In the last week I have jailbroken and then de-jailbrokened an iPad mini, mostly thanks to stupid little glitches that make me think the whole thing will just crash in the middle of something important like a round of Super Stickman Golf 2.
But if you have a hacked iPhone, you might want to keep it hacked fo a little longer, at least until you get to try the amazing Velox, a tweak that lets you use apps as little notification-center-style widgets right there on the home screen.
Did you ever try on a pair of your mother’s clip-on earrings? Or maybe you own a pair yourself. If so, you’ll be familair with the way they use a small and cleverly designed clamp to clip the gaudy bauble to your ear.
Now, the Budsnaps are just like this, only instead of a dangling decoration, they secure your iPhone earbuds.
I’ve been in love with the iPhone for the past five years. I got the original as soon as it went on sale in the U.K. in November 2007, and I’ve had every model Apple has released ever since. My job has given me the opportunity to play with plenty of other devices over the years — including those powered by Android, BlackBerry, and Windows Phone — but I’ve always remained loyal to the iPhone and iOS.
That was until a couple months ago, when my contract ended and it was time to decide which smartphone I wanted for the next two years. I already have the iPhone 5 — I bought it unlocked when it was launched back in September — and I wanted an Android device to replace the Samsung Galaxy Nexus I broke late last year. So I decided to pick up the new LG Nexus 4.
I was lucky; I didn’t have to wait six weeks for the device to arrive from Google Play. My carrier had plenty in stock, so a unit was delivered to my door the day after I ordered it. I was looking forward to testing it out, but I figured I’d play around with it for a little bit, then switch straight back to my iPhone 5 for everyday use. Like the Galaxy Nexus, I thought the Nexus 4 would be mostly used for work — testing apps and writing the odd tutorial for Cult of Android.
One of iOS’s most limiting aspects is its icon-driven interface. iOS’s default interface, the homescreen, it simply a grid of equally sized icons, and while these icons are pretty, they all look pretty much the same. Worse, they are dumb: they can’t do anything cleverer than pin a badge to themselves to convey information.
Compare that to the way Android or Windows Phone handles the homescreen. In Android, you can pin intelligent widgets along with apps to the homescreen; in Windows Phone, the tiles operate not just as app icons, but as smart widgets that can convey to the user changes that are happening within the app, even when it’s not as open.
iOS users have been clammoring for Apple to figure out a way to make the iOS homescreen smarter for quite a long time, and this concept video describes one possible interpretation, which mixes up the iOS homescreen with Android’s widgets and Windows Phone’s Live Tiles.
So, when you use OS X Dashboard widgets for a while, chances are you’ll download a few of them that might fit together into categories. In OS X Mountain Lion, Apple set the “Add More Widgets” screen to look a lot like iOS, as we showed you in a previous tip. The cool thing is that you can create iOS-Style folders in here, too, and add a bunch of apps to one slot, thereby organizing your Dashboard in a similar way to that of an iOS device screen.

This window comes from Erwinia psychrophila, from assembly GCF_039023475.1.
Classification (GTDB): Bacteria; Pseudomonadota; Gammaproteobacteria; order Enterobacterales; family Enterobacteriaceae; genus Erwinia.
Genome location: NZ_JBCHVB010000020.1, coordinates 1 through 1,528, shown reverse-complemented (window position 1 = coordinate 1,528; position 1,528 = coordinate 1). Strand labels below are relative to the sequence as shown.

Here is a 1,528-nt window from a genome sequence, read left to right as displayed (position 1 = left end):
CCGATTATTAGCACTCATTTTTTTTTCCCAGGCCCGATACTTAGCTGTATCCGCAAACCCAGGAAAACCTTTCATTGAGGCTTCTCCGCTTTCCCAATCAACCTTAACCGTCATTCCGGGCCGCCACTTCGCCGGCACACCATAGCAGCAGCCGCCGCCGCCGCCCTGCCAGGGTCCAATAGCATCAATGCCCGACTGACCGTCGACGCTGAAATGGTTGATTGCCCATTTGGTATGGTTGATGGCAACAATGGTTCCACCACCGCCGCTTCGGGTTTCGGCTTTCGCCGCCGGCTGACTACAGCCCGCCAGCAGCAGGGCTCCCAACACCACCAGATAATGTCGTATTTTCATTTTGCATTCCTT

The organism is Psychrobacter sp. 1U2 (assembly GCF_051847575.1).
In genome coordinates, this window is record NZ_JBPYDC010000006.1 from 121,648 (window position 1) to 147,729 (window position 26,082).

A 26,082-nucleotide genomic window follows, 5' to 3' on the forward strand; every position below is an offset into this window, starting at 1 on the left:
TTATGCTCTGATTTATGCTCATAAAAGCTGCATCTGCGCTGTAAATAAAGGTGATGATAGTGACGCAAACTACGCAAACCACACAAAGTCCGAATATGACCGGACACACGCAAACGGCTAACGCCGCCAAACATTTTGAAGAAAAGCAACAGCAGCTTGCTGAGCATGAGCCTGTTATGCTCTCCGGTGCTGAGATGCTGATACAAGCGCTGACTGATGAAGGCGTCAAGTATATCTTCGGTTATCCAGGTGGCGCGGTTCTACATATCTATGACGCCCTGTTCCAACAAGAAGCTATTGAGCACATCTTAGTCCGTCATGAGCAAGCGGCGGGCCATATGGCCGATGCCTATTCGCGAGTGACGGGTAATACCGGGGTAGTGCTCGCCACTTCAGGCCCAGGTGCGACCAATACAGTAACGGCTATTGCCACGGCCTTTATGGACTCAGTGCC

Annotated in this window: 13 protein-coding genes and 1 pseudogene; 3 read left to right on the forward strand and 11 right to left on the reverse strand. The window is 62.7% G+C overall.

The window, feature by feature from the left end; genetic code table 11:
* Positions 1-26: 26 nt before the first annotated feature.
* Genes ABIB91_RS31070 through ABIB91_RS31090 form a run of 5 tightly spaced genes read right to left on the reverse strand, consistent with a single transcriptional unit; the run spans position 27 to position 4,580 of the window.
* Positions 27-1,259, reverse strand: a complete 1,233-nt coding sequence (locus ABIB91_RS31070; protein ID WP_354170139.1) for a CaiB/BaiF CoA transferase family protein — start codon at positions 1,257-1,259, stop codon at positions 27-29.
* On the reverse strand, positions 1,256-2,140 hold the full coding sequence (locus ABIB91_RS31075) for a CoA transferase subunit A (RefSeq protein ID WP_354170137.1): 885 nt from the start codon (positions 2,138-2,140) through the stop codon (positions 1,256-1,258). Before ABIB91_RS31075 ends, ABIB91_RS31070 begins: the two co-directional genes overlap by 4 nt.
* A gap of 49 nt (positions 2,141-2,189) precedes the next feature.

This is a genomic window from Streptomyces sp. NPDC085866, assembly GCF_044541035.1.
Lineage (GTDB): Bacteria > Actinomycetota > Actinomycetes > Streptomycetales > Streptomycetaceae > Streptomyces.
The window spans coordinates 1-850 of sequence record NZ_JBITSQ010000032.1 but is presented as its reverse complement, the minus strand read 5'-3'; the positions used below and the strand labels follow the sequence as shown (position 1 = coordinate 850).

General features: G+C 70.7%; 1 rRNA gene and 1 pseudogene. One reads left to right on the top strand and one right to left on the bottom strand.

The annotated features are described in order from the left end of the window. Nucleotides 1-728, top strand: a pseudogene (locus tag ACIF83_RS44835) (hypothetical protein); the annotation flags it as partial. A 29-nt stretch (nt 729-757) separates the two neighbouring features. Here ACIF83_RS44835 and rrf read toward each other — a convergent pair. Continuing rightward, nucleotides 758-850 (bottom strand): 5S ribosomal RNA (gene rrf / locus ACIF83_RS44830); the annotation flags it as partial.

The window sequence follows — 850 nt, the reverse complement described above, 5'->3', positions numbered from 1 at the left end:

Widgets aren’t new to OS X Mountain Lion, but the way they are presented surely is. If you’re new to the OS X Dashboard, you’re in luck, because adding Widgets is a lot easier than it used to be, and there are a whole lot more of them to choose from.
Notice the screenshot above? That’s what the new Add More Widgets screen looks like. Here’s how to add to the list, until you have more than you can even handle on your Mac, and you need to use that handy-dandy Search field at the top just to find the one you want.
We’re super excited for iOS 6. Although it isn’t the complete iOS overhaul many users were hoping for, it does deliver a whole host of new features — like a new Maps app, user interface enhancements, improvements to stock apps, and Siri support on iPad — that we’re certainly looking forward to.
However, it’s hard to ignore the fact that iOS 6 still has some things missing. Things we’ve been waiting for for some time. Here are seven of them.
With just a few hours to go before Apple kicks off WWDC, some analysts are rushing to make predictions right up till the last few moments. London-based research firm Ovum, for example, delivered a list of three things that its Chief Telecoms Analyst Jan Dawson feels are essential announcements that Apple needs to make during the WWDC keynote later today.
Dawson’s assessment breaks ranks with many other analysts who have insisted that Apple must unveil its own HDTV at the event or sometime later this year but does think Apple needs to bring apps to the TV experience. The remainder of his comments focus on iOS and changes that a wide swath of iPhone and iPad owners, developers, and tech journalists have suggested since Apple released iOS 5 last fall.